Goldfish Plant – Care, Growing, Watering, Requirements, Propagation

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The goldfish plant (Columnea) is a wonderfully interesting plant that produces red-orange flowers, which share a striking resemblance to leaping goldfish.

The waxy, dark green and thick leaves create a beautiful backdrop for the blooms of the goldfish plant.

You may have heard that the goldfish plant is finicky, and its cultivation comes with a set of challenges and difficulties.

While it’s true that the goldfish plant is hard to grow and attention to detail is crucial, with patience and a good eye for detail, you can learn to take care of this plant as well.

I’m going to cover the most important aspects of growing goldfish plants, highlighting some of the problem areas that you should pay extra attention to.

Goldfish Plant Care Tips

Goldfish Plant / Columnea (source)

Your compliance with the following plant care tips will determine your success in caring for a goldfish plant.

Focusing on meeting the growing requirements as closely as possible will ensure that you don’t run into many of the problems associated with these plants.

Plant Size

The goldfish plant has vining stems that can reach 3 feet when the plant matures. The leaves are around 2-3 inches. Because of its vining nature, the plant looks great in a hanging basket.

Light Requirements

Good light conditions will ensure that your goldfish plant develops lush green foliage.

This plant requires bright, indirect light. It will not tolerate direct sun exposure. Pick an eastern-facing window, the most suited for this plant.

Because goldfish plants are epiphytes, they need a host plant to grow. In their natural habitat this is usually a tree. Because under the canopy of trees, the goldfish plant does not get direct sun exposure.

Watering

Watering is one of the problem areas that you should be careful with when caring for a goldfish plant. The plant needs its soil to be moist. What this means is that the soil should never dry out but also that the plant should never sit in soggy soil.

The only way to strike a good balance is to make sure you get the right soil type for these plants to avoid too much water retention and to promote proper soil drainage. You also need to know how to assess the soil moisture level.

What I recommend is to stick a finger into the soil up until the second knuckle. If the soil is barely moist, it’s time to water your plant. Water your plant immediately if the soil feels dry.

Overwatering is a problem with these plants, so your aim is to water thoroughly only until you see water coming out of the drainage holes. Let the excess water drain into the saucer, after which you should empty the saucer.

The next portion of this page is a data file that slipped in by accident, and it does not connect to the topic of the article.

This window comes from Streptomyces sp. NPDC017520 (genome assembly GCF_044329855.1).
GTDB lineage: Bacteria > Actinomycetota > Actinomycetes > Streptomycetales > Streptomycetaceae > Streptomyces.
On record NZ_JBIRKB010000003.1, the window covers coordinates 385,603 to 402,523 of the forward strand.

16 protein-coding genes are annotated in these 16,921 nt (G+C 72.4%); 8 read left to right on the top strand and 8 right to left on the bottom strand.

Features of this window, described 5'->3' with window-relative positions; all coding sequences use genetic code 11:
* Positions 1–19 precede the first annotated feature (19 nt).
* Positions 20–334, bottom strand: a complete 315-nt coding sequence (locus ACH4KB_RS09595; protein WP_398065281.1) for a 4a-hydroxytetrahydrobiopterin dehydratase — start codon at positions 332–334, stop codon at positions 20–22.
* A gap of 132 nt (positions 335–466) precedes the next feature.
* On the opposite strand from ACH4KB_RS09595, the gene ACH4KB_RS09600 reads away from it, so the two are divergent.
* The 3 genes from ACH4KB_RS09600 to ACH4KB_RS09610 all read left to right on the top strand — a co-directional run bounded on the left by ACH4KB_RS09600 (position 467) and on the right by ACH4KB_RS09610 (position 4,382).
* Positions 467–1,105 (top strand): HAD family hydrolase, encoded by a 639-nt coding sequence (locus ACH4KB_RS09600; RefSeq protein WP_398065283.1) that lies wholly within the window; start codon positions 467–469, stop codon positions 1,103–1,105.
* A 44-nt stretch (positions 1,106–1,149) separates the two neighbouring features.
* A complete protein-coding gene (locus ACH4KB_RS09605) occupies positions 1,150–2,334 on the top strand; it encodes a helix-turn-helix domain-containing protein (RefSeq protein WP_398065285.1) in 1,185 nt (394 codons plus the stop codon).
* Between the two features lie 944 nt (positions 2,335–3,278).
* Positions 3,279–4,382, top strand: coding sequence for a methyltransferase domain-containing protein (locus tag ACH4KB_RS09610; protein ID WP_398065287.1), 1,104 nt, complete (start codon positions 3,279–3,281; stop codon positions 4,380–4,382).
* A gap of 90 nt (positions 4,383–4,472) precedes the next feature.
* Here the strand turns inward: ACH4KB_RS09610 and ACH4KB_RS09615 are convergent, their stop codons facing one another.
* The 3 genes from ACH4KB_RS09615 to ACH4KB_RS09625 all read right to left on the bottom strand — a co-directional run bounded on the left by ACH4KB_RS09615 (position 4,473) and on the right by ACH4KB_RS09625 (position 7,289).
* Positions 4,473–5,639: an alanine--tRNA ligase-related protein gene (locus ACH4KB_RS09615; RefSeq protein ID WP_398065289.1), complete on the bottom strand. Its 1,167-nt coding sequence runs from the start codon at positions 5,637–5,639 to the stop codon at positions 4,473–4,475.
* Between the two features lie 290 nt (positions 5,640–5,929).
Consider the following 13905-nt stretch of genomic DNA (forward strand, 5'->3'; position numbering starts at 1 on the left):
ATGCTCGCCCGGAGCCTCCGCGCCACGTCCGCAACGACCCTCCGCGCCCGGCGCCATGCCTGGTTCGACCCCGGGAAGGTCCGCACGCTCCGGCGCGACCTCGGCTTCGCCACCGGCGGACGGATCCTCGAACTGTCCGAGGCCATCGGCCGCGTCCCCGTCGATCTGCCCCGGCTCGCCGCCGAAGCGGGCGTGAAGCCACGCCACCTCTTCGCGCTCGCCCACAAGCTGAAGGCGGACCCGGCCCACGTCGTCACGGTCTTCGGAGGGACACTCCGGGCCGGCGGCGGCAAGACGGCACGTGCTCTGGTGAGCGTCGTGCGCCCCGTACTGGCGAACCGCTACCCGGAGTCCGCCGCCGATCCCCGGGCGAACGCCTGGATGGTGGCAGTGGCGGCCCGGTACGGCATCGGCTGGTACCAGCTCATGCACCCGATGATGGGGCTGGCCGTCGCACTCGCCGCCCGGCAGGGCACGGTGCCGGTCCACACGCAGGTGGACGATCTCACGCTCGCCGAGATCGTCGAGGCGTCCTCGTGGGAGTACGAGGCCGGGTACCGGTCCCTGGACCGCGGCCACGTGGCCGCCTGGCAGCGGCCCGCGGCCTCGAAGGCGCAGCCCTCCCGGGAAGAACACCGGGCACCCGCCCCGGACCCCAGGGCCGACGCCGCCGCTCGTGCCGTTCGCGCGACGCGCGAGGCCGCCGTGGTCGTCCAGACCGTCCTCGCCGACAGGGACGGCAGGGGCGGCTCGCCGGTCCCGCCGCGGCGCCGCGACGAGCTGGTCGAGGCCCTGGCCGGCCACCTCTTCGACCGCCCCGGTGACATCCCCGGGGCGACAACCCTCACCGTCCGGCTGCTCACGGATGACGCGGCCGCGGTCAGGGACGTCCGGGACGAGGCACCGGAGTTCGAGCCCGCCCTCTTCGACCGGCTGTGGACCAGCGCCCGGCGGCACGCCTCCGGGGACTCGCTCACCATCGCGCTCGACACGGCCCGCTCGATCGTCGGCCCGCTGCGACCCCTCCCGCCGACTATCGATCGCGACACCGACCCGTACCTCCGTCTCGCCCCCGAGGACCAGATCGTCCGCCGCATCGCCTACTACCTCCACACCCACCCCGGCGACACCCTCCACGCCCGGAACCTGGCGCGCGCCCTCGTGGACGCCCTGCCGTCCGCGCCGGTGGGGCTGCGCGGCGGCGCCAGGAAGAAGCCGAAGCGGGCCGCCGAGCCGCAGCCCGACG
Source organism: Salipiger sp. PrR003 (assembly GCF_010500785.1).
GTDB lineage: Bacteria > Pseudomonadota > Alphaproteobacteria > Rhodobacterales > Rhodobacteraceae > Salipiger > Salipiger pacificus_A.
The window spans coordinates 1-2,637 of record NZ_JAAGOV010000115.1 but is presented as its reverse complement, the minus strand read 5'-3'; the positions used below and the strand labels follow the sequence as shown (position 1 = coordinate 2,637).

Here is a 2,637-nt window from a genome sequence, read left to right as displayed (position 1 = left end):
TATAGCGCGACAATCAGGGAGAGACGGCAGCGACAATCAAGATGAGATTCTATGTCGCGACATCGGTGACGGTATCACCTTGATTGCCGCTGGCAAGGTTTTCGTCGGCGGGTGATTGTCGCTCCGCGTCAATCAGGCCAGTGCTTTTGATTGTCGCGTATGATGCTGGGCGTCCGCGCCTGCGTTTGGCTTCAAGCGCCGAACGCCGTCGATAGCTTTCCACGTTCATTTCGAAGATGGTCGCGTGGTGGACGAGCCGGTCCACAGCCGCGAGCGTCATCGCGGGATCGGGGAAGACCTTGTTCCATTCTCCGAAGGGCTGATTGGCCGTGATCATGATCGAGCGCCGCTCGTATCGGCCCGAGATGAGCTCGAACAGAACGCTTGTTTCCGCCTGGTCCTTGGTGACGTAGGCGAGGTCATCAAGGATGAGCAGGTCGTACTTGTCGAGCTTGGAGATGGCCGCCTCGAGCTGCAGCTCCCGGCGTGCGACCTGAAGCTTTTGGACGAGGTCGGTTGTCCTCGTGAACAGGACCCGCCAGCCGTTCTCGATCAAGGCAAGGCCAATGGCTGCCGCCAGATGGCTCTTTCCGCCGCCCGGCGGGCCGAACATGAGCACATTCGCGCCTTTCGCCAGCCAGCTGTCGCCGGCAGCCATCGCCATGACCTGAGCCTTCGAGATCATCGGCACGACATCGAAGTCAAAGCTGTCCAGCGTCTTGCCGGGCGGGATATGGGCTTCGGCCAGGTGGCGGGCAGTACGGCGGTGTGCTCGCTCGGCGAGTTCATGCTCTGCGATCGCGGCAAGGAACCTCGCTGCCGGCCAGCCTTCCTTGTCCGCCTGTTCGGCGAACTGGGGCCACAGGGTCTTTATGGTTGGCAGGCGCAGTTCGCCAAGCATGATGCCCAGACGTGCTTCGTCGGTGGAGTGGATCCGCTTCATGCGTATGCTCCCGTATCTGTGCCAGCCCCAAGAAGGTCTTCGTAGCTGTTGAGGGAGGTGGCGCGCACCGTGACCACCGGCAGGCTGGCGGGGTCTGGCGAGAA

Roots that sit in water constantly will begin to rot, which will lead to the entire plant dying off.

During winter, you’re going to need to cut back on watering compared to the growing season.

Temperature & Humidity

Goldfish houseplants enjoy a typical room temperature environment. Temperatures between 65 F and 75 F are ideal for this plant. In terms of humidity, levels should be mild to moderate.

If your home is particularly dry, you will need to consider a humidifier. If humidity levels are moderate, misting the plant regularly will improve humidity levels around the plant.

Soil Type

I mentioned the importance of fast-draining soil for this plant. Pick a potting medium that’s designed for epiphytic plants which contains a mix of perlite, peat moss and vermiculite.

Fertilizing

To feed the goldfish plant, you can use slow-release fertilizers or a weak liquid fertilizer for feeding weekly during the growing season.

Don’t use a strong fertilizer because you risk burning the plant. You also risk mineral build-up in the soil, which can lead to toxicity issues.

Potting & Repotting

Goldfish plants don’t mind being slightly pot bound, which allows you to replant only every 2-3 years. When repotting, pick a pot one size up, and don’t oversize the pot.

You can prune some of the roots of the mother plant to encourage new root formation. Ideally, remove roots that are dried and keep healthy roots only.

Goldfish Plant Propagation

Goldfish plants can be propagated via stem cuttings. Make sure these are about 3-4 inches long and they don’t have any blooms. You should schedule propagation sometime in spring or late autumn.

The stem cuttings will root readily, but adding a little rooting hormone is going to speed things up and ensure a higher success rate.